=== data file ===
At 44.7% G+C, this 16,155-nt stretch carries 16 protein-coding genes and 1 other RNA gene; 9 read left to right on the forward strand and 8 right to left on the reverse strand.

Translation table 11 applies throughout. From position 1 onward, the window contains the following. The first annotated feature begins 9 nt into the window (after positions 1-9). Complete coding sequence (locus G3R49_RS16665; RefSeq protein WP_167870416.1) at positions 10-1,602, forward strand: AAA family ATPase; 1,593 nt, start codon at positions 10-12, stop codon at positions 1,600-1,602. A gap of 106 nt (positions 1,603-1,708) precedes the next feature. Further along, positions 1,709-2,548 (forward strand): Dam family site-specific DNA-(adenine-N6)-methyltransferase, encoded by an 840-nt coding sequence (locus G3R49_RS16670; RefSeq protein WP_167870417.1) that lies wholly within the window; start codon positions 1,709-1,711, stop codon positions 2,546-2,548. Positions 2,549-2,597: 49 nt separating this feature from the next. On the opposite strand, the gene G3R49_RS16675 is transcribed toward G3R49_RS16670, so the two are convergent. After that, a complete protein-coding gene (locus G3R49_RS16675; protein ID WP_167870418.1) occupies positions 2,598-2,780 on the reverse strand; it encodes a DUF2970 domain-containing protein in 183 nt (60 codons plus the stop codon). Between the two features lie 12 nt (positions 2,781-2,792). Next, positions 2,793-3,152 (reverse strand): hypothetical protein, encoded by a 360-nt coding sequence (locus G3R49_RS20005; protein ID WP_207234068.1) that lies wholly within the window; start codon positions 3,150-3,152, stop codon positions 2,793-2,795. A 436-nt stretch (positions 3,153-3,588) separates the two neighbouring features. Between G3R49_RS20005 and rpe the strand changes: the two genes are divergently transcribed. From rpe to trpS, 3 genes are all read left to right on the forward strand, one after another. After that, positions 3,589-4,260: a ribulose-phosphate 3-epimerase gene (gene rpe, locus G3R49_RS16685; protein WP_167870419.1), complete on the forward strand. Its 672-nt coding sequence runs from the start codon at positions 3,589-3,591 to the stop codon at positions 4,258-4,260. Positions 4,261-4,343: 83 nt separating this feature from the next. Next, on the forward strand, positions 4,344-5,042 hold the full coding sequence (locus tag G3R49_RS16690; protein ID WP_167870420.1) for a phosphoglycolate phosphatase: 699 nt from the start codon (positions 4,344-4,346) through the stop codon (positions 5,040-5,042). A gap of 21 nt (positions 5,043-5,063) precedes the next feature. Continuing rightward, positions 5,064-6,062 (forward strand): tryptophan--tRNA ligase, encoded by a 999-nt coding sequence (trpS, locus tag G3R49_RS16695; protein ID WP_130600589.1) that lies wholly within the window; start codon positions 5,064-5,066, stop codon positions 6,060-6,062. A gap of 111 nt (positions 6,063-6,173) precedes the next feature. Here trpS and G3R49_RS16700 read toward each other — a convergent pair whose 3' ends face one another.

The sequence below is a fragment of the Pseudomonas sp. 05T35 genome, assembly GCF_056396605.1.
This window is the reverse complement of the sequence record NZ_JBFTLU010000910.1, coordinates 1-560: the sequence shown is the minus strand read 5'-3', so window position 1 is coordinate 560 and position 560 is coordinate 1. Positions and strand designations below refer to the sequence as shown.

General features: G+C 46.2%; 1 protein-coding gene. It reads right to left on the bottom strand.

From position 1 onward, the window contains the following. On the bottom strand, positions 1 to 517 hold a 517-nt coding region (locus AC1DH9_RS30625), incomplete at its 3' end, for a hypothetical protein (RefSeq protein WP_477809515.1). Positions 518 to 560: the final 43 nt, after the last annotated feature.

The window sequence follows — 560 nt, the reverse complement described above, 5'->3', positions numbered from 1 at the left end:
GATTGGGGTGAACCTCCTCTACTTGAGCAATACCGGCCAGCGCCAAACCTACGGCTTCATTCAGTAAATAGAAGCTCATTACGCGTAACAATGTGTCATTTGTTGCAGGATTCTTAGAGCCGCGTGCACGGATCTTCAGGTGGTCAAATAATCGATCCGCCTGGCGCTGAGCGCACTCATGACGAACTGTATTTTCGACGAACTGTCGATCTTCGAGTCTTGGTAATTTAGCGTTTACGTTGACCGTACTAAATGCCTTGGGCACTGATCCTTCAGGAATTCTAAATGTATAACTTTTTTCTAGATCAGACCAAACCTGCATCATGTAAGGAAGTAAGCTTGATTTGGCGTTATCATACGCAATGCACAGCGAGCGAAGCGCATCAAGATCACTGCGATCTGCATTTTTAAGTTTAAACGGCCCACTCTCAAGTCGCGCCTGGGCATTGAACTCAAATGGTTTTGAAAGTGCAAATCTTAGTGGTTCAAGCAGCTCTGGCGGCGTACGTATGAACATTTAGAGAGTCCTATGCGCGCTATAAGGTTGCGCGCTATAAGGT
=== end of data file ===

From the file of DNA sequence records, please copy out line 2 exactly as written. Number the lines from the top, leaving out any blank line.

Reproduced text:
Translation table 11 applies throughout. From position 1 onward, the window contains the following. The first annotated feature begins 9 nt into the window (after positions 1-9). Complete coding sequence (locus G3R49_RS16665; RefSeq protein WP_167870416.1) at positions 10-1,602, forward strand: AAA family ATPase; 1,593 nt, start codon at positions 10-12, stop codon at positions 1,600-1,602. A gap of 106 nt (positions 1,603-1,708) precedes the next feature. Further along, positions 1,709-2,548 (forward strand): Dam family site-specific DNA-(adenine-N6)-methyltransferase, encoded by an 840-nt coding sequence (locus G3R49_RS16670; RefSeq protein WP_167870417.1) that lies wholly within the window; start codon positions 1,709-1,711, stop codon positions 2,546-2,548. Positions 2,549-2,597: 49 nt separating this feature from the next. On the opposite strand, the gene G3R49_RS16675 is transcribed toward G3R49_RS16670, so the two are convergent. After that, a complete protein-coding gene (locus G3R49_RS16675; protein ID WP_167870418.1) occupies positions 2,598-2,780 on the reverse strand; it encodes a DUF2970 domain-containing protein in 183 nt (60 codons plus the stop codon). Between the two features lie 12 nt (positions 2,781-2,792). Next, positions 2,793-3,152 (reverse strand): hypothetical protein, encoded by a 360-nt coding sequence (locus G3R49_RS20005; protein ID WP_207234068.1) that lies wholly within the window; start codon positions 3,150-3,152, stop codon positions 2,793-2,795. A 436-nt stretch (positions 3,153-3,588) separates the two neighbouring features. Between G3R49_RS20005 and rpe the strand changes: the two genes are divergently transcribed. From rpe to trpS, 3 genes are all read left to right on the forward strand, one after another. After that, positions 3,589-4,260: a ribulose-phosphate 3-epimerase gene (gene rpe, locus G3R49_RS16685; protein WP_167870419.1), complete on the forward strand. Its 672-nt coding sequence runs from the start codon at positions 3,589-3,591 to the stop codon at positions 4,258-4,260. Positions 4,261-4,343: 83 nt separating this feature from the next. Next, on the forward strand, positions 4,344-5,042 hold the full coding sequence (locus tag G3R49_RS16690; protein ID WP_167870420.1) for a phosphoglycolate phosphatase: 699 nt from the start codon (positions 4,344-4,346) through the stop codon (positions 5,040-5,042). A gap of 21 nt (positions 5,043-5,063) precedes the next feature. Continuing rightward, positions 5,064-6,062 (forward strand): tryptophan--tRNA ligase, encoded by a 999-nt coding sequence (trpS, locus tag G3R49_RS16695; protein ID WP_130600589.1) that lies wholly within the window; start codon positions 5,064-5,066, stop codon positions 6,060-6,062. A gap of 111 nt (positions 6,063-6,173) precedes the next feature. Here trpS and G3R49_RS16700 read toward each other — a convergent pair whose 3' ends face one another.